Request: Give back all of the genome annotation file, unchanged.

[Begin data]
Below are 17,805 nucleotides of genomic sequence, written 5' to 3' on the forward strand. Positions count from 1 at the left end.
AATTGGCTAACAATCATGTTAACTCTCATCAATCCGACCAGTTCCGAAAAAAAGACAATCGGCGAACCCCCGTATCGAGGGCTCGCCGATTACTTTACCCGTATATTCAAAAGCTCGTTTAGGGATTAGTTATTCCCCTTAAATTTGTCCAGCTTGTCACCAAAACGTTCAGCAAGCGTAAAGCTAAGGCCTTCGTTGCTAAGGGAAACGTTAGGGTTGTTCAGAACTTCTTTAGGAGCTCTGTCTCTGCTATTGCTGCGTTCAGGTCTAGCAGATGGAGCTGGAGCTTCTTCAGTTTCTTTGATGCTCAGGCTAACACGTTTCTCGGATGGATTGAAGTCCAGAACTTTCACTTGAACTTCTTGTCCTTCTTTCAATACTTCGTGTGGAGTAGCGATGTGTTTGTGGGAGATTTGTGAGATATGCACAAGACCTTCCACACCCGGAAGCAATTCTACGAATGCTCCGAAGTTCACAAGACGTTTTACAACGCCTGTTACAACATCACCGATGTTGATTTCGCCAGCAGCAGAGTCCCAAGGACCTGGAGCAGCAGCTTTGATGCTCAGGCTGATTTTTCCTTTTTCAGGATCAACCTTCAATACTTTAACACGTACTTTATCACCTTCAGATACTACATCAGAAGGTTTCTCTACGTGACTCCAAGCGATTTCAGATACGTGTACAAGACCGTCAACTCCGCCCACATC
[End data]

Below are 17,805 nucleotides of genomic sequence, written 5' to 3' on the forward strand. Positions count from 1 at the left end.
AATTGGCTAACAATCATGTTAACTCTCATCAATCCGACCAGTTCCGAAAAAAAGACAATCGGCGAACCCCCGTATCGAGGGCTCGCCGATTACTTTACCCGTATATTCAAAAGCTCGTTTAGGGATTAGTTATTCCCCTTAAATTTGTCCAGCTTGTCACCAAAACGTTCAGCAAGCGTAAAGCTAAGGCCTTCGTTGCTAAGGGAAACGTTAGGGTTGTTCAGAACTTCTTTAGGAGCTCTGTCTCTGCTATTGCTGCGTTCAGGTCTAGCAGATGGAGCTGGAGCTTCTTCAGTTTCTTTGATGCTCAGGCTAACACGTTTCTCGGATGGATTGAAGTCCAGAACTTTCACTTGAACTTCTTGTCCTTCTTTCAATACTTCGTGTGGAGTAGCGATGTGTTTGTGGGAGATTTGTGAGATATGCACAAGACCTTCCACACCCGGAAGCAATTCTACGAATGCTCCGAAGTTCACAAGACGTTTTACAACGCCTGTTACAACATCACCGATGTTGATTTCGCCAGCAGCAGAGTCCCAAGGACCTGGAGCAGCAGCTTTGATGCTCAGGCTGATTTTTCCTTTTTCAGGATCAACCTTCAATACTTTAACACGTACTTTATCACCTTCAGATACTACATCAGAAGGTTTCTCTACGTGACTCCAAGCGATTTCAGATACGTGTACAAGACCGTCAACTCCGCCCACATC